When A Man's Home Really Is His Castle

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Gillette Castle Wide i

William Hooker Gillette, a playwright from the early 1900s, hired craftsmen to build his castle from fieldstones. Kevin Pepin/Courtesy of Wikimedia Commons hide caption

toggle caption Kevin Pepin/Courtesy of Wikimedia Commons
Gillette Castle Wide

William Hooker Gillette, a playwright from the early 1900s, hired craftsmen to build his castle from fieldstones.

Kevin Pepin/Courtesy of Wikimedia Commons

A couple of weeks ago, The Miami Herald ran a photo of a fire. The location, according to the caption, was an abandoned medieval castle built in 1925 in Miami Beach, Fla.

Robert Siegel, host of All Things Considered, has been struck by references like this, to America's imaginary medieval period, ever since his parents took him to see Gillette Castle in Connecticut, a concoction of glittering fieldstone and a Gothic theatrical imagination.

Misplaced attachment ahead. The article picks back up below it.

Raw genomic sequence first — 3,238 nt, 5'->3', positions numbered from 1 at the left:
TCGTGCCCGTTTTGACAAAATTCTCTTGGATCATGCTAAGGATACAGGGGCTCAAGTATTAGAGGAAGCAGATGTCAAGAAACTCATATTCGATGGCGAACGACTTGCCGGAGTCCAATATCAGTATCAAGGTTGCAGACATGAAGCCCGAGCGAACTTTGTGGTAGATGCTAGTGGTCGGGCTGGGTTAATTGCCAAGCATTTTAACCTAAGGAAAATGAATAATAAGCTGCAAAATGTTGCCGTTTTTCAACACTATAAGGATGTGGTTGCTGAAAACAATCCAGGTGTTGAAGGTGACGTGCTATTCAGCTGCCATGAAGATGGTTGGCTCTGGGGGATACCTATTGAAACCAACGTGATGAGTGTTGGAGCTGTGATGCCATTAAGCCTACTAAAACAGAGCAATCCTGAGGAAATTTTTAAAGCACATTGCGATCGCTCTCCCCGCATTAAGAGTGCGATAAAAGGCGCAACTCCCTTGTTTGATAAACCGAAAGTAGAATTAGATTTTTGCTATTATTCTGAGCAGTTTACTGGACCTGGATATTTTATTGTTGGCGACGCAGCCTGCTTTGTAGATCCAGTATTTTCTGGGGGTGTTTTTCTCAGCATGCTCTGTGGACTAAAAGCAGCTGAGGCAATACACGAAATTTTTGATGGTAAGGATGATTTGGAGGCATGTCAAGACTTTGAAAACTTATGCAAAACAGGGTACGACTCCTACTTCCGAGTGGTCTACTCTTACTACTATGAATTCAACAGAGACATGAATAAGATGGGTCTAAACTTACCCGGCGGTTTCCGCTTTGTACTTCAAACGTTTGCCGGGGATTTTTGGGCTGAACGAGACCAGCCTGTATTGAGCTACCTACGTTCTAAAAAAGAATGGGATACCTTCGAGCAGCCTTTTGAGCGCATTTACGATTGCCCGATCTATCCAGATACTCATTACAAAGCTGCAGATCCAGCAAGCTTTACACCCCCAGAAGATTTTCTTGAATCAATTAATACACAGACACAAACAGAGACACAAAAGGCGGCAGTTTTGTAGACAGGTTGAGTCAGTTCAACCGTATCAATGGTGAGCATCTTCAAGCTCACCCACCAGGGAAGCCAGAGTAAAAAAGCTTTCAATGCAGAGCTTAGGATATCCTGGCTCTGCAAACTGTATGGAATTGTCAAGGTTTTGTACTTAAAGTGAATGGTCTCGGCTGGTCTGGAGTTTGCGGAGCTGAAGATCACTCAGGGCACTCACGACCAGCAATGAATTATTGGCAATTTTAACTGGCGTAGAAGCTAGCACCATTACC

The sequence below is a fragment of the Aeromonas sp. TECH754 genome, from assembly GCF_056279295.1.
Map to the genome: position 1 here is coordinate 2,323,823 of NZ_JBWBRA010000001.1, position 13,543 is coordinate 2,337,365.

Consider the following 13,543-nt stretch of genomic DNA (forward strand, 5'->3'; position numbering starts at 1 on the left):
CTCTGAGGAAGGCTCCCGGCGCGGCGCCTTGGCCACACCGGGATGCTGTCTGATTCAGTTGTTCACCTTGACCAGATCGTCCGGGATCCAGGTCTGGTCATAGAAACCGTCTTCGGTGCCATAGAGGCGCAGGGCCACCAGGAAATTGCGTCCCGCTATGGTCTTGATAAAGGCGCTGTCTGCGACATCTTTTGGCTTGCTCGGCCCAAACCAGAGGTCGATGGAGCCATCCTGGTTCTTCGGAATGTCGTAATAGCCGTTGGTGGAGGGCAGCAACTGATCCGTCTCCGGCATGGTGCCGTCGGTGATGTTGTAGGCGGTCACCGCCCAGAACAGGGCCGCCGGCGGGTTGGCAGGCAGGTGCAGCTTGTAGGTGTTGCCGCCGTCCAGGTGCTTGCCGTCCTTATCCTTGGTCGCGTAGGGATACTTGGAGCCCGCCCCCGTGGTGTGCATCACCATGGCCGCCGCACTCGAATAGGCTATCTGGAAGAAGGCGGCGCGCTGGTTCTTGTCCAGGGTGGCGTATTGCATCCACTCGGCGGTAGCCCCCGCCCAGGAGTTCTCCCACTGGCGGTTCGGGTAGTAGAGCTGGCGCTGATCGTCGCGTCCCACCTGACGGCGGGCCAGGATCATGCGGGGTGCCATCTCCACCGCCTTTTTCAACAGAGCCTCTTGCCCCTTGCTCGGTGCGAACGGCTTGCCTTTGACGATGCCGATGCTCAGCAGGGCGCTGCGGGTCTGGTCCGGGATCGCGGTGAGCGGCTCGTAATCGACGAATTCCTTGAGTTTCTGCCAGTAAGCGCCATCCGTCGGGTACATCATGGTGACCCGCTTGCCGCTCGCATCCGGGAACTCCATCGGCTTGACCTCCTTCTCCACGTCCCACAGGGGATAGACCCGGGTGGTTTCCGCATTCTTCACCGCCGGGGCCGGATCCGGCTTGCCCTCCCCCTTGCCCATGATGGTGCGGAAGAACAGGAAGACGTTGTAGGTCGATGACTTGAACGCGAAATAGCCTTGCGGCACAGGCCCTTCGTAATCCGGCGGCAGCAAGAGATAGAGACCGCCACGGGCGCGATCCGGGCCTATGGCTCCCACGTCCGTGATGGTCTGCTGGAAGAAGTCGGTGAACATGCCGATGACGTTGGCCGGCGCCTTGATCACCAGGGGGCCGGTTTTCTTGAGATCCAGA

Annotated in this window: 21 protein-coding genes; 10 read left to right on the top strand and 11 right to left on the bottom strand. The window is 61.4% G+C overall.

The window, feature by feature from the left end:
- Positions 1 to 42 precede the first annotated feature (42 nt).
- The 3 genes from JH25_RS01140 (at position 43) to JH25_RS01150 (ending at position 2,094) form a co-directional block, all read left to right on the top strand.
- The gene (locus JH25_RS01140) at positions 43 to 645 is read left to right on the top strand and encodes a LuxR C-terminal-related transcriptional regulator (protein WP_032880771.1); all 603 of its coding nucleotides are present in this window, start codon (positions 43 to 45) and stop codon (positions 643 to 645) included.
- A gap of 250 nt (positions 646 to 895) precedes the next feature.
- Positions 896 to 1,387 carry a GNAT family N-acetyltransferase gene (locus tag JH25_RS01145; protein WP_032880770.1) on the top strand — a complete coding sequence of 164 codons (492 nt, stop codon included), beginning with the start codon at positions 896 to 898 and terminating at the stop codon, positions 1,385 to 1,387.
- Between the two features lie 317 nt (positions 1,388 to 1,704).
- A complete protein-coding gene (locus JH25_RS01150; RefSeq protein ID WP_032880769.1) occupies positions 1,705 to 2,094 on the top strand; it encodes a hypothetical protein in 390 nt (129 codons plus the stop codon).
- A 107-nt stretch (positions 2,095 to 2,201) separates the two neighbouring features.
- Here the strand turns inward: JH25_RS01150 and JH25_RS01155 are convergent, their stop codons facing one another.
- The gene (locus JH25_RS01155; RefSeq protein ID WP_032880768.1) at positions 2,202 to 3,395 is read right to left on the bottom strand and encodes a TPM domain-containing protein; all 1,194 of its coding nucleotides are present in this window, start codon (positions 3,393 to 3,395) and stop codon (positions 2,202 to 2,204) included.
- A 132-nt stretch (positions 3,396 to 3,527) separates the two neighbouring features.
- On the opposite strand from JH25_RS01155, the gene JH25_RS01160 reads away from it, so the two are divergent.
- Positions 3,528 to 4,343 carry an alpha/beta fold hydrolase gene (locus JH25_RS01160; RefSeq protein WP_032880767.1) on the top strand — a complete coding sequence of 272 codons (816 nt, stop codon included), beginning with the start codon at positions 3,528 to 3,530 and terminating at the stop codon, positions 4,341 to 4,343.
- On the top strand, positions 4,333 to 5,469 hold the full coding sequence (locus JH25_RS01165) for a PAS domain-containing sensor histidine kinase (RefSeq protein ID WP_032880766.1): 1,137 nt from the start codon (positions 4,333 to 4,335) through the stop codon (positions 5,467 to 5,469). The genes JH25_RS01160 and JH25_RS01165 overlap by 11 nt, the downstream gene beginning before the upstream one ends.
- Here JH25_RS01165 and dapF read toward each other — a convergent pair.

Siegel set out to explore what in the American psyche inspires people to desire their very own castle.

A Heart In An Earlier Time

The builder of the Connecticut castle Siegel saw in his childhood was William Gillette, the fabled stage actor who got rich playing Sherlock Holmes. Gillette died childless in 1937 and left a will that said this about the castle and its grounds:

"I would consider it more than unfortunate if it should be in the possession of some blithering saphead who had no conception of where he is or with what surrounded."

This sort of eccentric will may not be all that surprising for a man who built himself a castle. Ultimately, Gillette's castle was turned into a state park.

Castles — not the brick waterworks that look like castles, or the armories, or the hamburger chains, but the real, purpose-built, latter-day fortress just down the road from the strip mall — are scattered all around the United States.

One such dwelling can be found near Gloucester, Mass., built by a once-famous man named John Hammond.

Hammond was an inventor: In the 1920s, they called him "the father of remote control." His heart was evidently in an earlier time, and his pockets were deep enough that he could purchase chunks of the past and reassemble them.